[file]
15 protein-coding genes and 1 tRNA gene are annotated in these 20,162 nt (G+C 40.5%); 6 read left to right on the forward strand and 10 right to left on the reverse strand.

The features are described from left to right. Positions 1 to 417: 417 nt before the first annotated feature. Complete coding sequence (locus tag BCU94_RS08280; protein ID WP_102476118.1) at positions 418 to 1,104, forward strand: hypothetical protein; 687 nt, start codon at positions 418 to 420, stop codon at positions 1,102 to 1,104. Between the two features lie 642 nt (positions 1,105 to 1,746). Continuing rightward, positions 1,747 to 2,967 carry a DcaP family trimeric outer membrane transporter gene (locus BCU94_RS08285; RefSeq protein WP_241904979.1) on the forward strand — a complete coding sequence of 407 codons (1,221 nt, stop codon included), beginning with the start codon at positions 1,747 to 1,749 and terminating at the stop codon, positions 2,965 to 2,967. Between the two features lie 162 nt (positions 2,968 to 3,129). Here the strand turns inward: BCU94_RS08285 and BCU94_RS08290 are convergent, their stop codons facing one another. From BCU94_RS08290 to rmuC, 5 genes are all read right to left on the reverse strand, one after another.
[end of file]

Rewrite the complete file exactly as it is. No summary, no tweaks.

15 protein-coding genes and 1 tRNA gene are annotated in these 20,162 nt (G+C 40.5%); 6 read left to right on the forward strand and 10 right to left on the reverse strand.

The features are described from left to right. Positions 1 to 417: 417 nt before the first annotated feature. Complete coding sequence (locus tag BCU94_RS08280; protein ID WP_102476118.1) at positions 418 to 1,104, forward strand: hypothetical protein; 687 nt, start codon at positions 418 to 420, stop codon at positions 1,102 to 1,104. Between the two features lie 642 nt (positions 1,105 to 1,746). Continuing rightward, positions 1,747 to 2,967 carry a DcaP family trimeric outer membrane transporter gene (locus BCU94_RS08285; RefSeq protein WP_241904979.1) on the forward strand — a complete coding sequence of 407 codons (1,221 nt, stop codon included), beginning with the start codon at positions 1,747 to 1,749 and terminating at the stop codon, positions 2,965 to 2,967. Between the two features lie 162 nt (positions 2,968 to 3,129). Here the strand turns inward: BCU94_RS08285 and BCU94_RS08290 are convergent, their stop codons facing one another. From BCU94_RS08290 to rmuC, 5 genes are all read right to left on the reverse strand, one after another.